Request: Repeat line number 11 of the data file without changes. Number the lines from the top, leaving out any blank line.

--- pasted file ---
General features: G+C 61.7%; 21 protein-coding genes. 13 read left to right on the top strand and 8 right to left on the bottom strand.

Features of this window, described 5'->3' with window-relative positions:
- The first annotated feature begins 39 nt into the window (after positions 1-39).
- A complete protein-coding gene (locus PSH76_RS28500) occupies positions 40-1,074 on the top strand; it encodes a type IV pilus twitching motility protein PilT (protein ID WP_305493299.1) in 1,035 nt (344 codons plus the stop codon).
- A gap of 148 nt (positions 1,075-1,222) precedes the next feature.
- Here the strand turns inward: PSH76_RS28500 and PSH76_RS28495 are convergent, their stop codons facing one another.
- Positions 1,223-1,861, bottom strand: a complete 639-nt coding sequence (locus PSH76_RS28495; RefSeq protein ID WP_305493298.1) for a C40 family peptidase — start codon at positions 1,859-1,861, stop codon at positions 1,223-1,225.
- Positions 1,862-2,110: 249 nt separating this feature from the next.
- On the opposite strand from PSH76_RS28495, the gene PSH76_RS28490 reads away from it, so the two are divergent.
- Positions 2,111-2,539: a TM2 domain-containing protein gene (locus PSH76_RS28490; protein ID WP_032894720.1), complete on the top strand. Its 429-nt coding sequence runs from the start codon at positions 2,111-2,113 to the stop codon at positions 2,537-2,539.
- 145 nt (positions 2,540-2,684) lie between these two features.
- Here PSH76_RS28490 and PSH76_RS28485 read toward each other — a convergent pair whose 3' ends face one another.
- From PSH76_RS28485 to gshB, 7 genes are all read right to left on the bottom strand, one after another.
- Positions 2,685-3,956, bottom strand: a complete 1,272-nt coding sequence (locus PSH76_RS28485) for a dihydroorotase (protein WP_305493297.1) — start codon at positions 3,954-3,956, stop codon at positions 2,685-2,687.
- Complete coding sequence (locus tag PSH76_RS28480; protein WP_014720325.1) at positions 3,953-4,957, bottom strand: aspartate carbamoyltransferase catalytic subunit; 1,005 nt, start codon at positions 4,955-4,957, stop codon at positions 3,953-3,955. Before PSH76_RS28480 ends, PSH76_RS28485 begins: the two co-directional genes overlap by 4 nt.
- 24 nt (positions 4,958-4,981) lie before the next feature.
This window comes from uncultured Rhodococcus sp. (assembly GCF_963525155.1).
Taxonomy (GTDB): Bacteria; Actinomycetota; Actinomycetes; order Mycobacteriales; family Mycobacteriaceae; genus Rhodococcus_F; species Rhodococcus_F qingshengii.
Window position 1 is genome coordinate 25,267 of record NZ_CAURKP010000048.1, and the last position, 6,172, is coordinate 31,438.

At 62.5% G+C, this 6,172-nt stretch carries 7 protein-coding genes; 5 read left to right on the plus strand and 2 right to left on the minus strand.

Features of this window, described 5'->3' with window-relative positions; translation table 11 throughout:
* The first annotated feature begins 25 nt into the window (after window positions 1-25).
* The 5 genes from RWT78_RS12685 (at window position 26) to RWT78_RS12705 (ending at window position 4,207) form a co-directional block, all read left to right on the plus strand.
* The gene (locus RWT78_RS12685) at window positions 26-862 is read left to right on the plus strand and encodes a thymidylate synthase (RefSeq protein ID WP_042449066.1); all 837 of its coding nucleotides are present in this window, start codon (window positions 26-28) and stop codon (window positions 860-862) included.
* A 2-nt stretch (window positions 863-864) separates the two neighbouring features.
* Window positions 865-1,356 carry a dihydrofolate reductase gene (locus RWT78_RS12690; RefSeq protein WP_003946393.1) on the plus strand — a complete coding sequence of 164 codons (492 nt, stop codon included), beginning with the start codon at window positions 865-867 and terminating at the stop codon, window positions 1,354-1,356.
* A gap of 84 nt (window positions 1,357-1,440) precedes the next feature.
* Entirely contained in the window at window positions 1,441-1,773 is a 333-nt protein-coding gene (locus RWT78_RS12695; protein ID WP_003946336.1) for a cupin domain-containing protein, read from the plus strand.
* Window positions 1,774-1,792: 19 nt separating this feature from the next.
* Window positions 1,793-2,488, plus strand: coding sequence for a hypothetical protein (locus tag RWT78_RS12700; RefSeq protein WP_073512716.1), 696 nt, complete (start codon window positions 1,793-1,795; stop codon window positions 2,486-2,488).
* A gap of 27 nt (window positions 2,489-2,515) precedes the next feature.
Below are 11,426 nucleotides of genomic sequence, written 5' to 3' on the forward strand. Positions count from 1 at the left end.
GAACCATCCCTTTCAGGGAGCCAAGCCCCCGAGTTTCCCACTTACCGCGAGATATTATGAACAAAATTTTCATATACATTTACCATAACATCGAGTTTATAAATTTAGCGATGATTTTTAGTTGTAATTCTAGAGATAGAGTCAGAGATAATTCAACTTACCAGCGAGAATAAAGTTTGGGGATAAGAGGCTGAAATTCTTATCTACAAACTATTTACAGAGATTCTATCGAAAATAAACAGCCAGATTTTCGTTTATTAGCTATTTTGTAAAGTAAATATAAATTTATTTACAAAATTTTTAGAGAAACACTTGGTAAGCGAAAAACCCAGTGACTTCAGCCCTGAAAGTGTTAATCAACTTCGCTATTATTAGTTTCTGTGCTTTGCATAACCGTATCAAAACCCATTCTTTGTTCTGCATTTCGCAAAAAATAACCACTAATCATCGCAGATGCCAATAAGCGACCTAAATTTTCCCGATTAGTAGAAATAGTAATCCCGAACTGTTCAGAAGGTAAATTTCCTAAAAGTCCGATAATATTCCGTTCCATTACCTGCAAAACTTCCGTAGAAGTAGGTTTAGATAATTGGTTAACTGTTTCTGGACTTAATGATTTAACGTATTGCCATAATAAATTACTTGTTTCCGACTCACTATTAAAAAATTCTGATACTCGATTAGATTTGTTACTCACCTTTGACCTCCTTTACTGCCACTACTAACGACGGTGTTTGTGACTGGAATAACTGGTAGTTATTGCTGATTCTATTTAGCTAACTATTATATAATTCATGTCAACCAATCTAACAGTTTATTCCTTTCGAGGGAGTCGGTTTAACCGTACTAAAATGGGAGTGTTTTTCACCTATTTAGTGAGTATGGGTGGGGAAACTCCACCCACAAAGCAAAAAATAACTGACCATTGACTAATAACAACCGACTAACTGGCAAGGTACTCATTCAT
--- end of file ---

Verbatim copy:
- 145 nt (positions 2,540-2,684) lie between these two features.